Does Emergen-C Really Work?
There are better ways to give your immune system a boost.
With COVID-19 (the coronavirus) on everyone’s mind, it’s tempting to do whatever you can to boost your immunity—like guzzling Emergen-C. However, vitamin C supplements shouldn’t be your first line of defense. Here’s why:
What Is Emergen-C and What Is It Used For?
Emergen-C is a line of vitamin supplements that are meant to boost your immune system.
There are dozens of vitamin-rich products in the line—from chewables to gummies—but you’re likely most familiar with the effervescent powdered drink mix.
With flavors like Super Orange, Pink Lemonade, and Raspberry, the supplements are meant to support your immune system in a tasty way.
As its name suggests, Emergen-C’s main ingredient is vitamin C. Essential to maintaining healthy immune function, vitamin C is necessary for the growth, development, and repair of all the tissues in your body.
Other vitamins in the supplement include zinc (which increases production of infection-fighting white blood cells), vitamin E (an antioxidant that supports immune function), manganese (which helps prevent infection), and tons of immune-boosting B vitamins.
One packet of Emergen-C Everyday Immune Support includes:
- 1,000 mg Vitamin C (1,667% of your recommended daily allowance)
- 10 mg of vitamin B-6 (500% of your RDA)
- 25 mcg of vitamin B-12 (417% of your RDA)
- 100 mcg of vitamin B-9 (25% of your RDA)
- 0.5 mcg of manganese (25% of your RDA)
- 2 mg of zinc (13% of your RDA)
Does It Really Work?
The jury’s still out. While plenty of people swear by it (the tablets have a near perfect rating on Walmart.com), there hasn’t been enough research into whether Emergen-C and other vitamin C supplements are effective at preventing or treating infectious illnesses.
In fact, one study of vitamin C supplements’ effect on the common cold found that regularly taking the supplements didn’t stop most participants from getting a cold (but it did significantly reduce the risk in people exposed to short periods of extreme physical stress).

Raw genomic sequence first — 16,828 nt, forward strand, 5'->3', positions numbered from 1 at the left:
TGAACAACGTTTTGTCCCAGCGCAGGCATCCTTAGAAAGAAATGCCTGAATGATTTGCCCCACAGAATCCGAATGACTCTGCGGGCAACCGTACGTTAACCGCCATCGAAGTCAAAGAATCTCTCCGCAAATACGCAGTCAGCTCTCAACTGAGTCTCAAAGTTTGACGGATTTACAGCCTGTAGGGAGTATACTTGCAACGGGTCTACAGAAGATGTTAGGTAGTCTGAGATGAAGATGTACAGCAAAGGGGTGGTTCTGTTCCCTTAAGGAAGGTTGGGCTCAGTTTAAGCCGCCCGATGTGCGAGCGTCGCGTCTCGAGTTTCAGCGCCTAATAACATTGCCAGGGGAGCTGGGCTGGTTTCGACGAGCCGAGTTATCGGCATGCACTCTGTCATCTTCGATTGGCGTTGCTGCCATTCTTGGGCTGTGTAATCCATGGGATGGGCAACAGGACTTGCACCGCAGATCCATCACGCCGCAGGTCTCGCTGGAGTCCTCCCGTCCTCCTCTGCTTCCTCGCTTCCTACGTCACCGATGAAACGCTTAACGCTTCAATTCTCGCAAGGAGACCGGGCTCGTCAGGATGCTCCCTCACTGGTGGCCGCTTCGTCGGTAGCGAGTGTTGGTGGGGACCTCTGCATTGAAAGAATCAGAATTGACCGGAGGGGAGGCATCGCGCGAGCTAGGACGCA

Other studies produced similar results, though some found that regular zinc consumption may slightly reduce the duration of the cold.
Granted, these studies involved Emergen-C ingredients—not the product itself.
A 2013 lawsuit against the manufacturer (Alacer Corporation) alleged that the company was misleading the public by claiming the product would provide health benefits without scientific evidence. According to the $6.45 million settlement, some consumers who purchased Emergen-C products between 2006 and 2012 were eligible for a refund.
Emergen-C’s website states that the “products are not intended to diagnose, treat, cure or prevent any disease.”
Emergen-C Side Effects
If you’re taking Emergen-C, it’s important to stick to the recommended dosage on the packet.
Consuming too much vitamin C can cause unpleasant side effects like diarrhea and stomach upset. Meanwhile, too much vitamin B6 or zinc can result in nerve damage or copper deficiency.
Emergen-C For Kids
An packet of regular Emergen-C (which contains 1000 mg of vitamin C) may pack too much of a punch for children. However, Emergen-C Kidz, which contains only 250 mg of vitamin C, is available at most places the supplement is sold.
Talk to your pediatrician before introducing a new supplement into your child’s diet.
Can Pregnant Women Take It?
If you’re pregnant, consult with your OBGYN before taking any supplement. What’s right for one person may not be right for another.
Other Ways to Boost Immunity
WATCH: Foods That Boost Immunity
While taking Emergen-C or similar supplements may temporarily boost your immune system (and may make you feel better), they certainly shouldn’t be your first line of defense against the cold, flu, COVID-19, or any other illness.
You can keep your immune system in fighting shape by eating a balanced diet rich with fruit and vegetables and maintaining a healthy lifestyle.
Of course, the best way to prevent the spread of infectious diseases is to wash your hands regularly and to avoid contact with people who may be sick.